Written by award-winning director/playwright Chong Tze Chien, this play is about a painting allegedly created by Adolf Hitler. What ensues is an examination of falsehoods, injustice, and historical whitewashing.
We asked Serene Chen some questions to learn more about this play, theatre in Singapore, and her wishes for the future.
You’ve been in quite a few movies and TV shows. What makes you return to theatre again and again? What do you love about theatre that you can’t get from other media?
Theatre is live and the experience is lived in the present. The experience is shared in the moment with the audience and it’s created with the entire team. To me, it’s reaffirming humanity and the ability to connect in the moment.
As for TV and movies, the moment is delayed slightly and the charm is different. All the mediums have their attractions.
What attracted you to your role in, and to the play, Framed by Adolf?
My younger daughter once exclaimed, “Yay! At last you are not a mother or a teacher!” I don’t mind those roles at all, but the Seller-character I play here is multi-layered and it’s a character I’ve never played before. She is clever and she is stupid at the same time. Tze Chien created some interesting characters in this play.
What can audiences expect from this play? What can they take away from this production?
A compelling story!
What is next for you, career-wise, after this show?
I’ll be hopefully doing a short film and be involved in a few new plays which are in development.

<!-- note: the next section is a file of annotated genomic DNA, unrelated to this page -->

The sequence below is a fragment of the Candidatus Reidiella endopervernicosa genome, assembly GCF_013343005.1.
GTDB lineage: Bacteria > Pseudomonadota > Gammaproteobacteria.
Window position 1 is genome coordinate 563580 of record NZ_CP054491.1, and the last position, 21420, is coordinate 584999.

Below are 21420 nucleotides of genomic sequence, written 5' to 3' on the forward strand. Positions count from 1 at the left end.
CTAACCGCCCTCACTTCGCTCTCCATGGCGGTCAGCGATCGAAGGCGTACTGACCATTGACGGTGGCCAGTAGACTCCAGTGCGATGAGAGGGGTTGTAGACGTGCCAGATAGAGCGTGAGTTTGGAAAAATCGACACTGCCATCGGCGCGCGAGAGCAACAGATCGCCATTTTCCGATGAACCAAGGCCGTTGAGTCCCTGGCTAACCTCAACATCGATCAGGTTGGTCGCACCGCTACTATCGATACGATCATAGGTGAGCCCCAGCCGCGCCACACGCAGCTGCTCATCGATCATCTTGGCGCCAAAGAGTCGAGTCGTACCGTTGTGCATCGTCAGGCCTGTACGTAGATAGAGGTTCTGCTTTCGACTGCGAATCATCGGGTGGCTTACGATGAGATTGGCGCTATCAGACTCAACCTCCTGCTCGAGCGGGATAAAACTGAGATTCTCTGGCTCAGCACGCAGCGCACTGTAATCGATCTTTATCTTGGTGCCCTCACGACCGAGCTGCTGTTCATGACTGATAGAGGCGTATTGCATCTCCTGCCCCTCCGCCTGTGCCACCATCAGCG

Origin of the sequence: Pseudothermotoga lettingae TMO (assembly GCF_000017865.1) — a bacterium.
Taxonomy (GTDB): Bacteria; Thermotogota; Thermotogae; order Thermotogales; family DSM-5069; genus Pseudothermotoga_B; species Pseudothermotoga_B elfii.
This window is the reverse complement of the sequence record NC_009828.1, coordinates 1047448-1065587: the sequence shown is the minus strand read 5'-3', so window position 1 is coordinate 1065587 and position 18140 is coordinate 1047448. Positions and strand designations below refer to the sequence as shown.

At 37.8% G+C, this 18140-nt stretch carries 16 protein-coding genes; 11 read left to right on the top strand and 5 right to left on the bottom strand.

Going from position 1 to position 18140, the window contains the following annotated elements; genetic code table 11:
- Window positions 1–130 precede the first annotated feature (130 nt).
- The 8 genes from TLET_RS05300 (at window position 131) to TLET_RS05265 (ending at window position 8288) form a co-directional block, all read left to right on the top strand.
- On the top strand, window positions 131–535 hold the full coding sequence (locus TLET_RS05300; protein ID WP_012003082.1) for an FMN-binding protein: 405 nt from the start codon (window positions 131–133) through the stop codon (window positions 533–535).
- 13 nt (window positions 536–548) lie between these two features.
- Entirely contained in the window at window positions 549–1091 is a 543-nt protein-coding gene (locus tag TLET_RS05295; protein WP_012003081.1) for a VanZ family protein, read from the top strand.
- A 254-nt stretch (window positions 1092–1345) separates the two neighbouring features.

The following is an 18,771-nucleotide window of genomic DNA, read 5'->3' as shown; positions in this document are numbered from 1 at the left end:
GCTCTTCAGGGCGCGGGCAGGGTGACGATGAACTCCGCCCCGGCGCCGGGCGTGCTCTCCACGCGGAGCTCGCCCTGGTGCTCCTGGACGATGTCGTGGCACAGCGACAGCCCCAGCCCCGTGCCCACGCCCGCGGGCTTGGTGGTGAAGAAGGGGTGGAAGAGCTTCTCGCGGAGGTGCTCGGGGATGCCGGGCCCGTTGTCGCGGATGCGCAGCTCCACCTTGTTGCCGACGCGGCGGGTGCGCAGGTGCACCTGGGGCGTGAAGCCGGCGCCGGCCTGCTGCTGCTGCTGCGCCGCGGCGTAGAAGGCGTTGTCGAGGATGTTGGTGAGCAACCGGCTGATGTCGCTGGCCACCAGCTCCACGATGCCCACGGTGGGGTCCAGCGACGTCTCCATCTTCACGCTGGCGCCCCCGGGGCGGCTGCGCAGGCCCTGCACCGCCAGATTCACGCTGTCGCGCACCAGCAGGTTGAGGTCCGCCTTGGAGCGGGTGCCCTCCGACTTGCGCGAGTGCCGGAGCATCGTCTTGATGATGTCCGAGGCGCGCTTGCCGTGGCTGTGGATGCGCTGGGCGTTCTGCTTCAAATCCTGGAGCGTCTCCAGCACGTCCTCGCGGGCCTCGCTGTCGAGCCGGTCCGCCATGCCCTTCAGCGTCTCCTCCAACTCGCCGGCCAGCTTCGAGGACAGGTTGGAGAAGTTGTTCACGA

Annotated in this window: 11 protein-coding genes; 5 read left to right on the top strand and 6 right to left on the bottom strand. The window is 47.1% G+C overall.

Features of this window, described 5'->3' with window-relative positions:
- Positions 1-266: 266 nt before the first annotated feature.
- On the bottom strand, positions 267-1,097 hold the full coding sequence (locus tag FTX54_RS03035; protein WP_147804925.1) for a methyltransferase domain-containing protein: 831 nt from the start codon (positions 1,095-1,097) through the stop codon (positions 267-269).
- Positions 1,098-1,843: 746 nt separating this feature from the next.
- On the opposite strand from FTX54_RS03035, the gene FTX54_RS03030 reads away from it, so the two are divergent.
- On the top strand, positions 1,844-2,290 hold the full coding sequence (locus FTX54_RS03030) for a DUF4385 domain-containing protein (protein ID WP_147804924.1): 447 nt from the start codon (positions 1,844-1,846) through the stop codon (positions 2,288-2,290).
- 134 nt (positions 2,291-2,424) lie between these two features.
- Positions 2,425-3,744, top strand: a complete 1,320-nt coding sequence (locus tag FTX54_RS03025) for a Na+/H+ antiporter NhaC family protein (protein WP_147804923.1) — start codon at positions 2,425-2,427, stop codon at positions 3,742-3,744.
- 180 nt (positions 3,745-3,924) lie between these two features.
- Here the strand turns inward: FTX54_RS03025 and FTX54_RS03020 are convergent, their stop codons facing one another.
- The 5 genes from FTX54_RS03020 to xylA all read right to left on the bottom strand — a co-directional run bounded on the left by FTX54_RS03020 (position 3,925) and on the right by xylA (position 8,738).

How are rehearsals coming along? Any surprises or shocks since you started the rehearsing process?
Rehearsals are intense. Everything moves fast because the puppetry and designers are in early.
You’re a veteran actress and a three-time Life! Theatre Award winner, so clearly you’ve been in the thick of Singapore’s theatre scene for a long time, and probably seen many theatrical companies grow over the years. However, aspects like funding and building new audiences seem to be still problematic for many smaller theatre groups (and maybe even some bigger ones). Can you offer any insight, observations, and/or even advice that you might have about this?
Yes, these will remain a problem for a long time. Arts groups are feeling the squeeze. Thankfully, many are being creative in how they deal with the problems. For example, Teater Ekamatra has launched an initiative to use their studio as a studio for headshots. All creatives need headshots and need them updated from time to time. So, it’s presenting that convenient opportunity to the community.
Artists are also bolder in working across mediums with other artists. So, there is also a spike in collaboration and community building.
I don’t have any advice or wisdom regarding this. In fact, I still doggedly hold on to the fact that the quality of work will bring people in, albeit at a rate slower than what we are used to.
What is your wish for the future of theatre in Singapore? What do you foresee happening for the theatre scene?
I always feel that the theatre is a sacred space. I would want this space to be large and generous to allow people to dare to dabble, to be allowed to flop, and to encourage conversations. As an example, Centre 42, in developing writing, has programmes which allow voices to be heard. Voices in the largest sense of the word: traditional text, readings, multilingual presentations, sound installations – Woan Wen and Darren transformed the place with their recent installation. Taps and bathtubs in the exterior of Centre 42.
The centre also supported Tze Chien in developing Framed, by Adolf. This is an example of the synergy I was referring to earlier.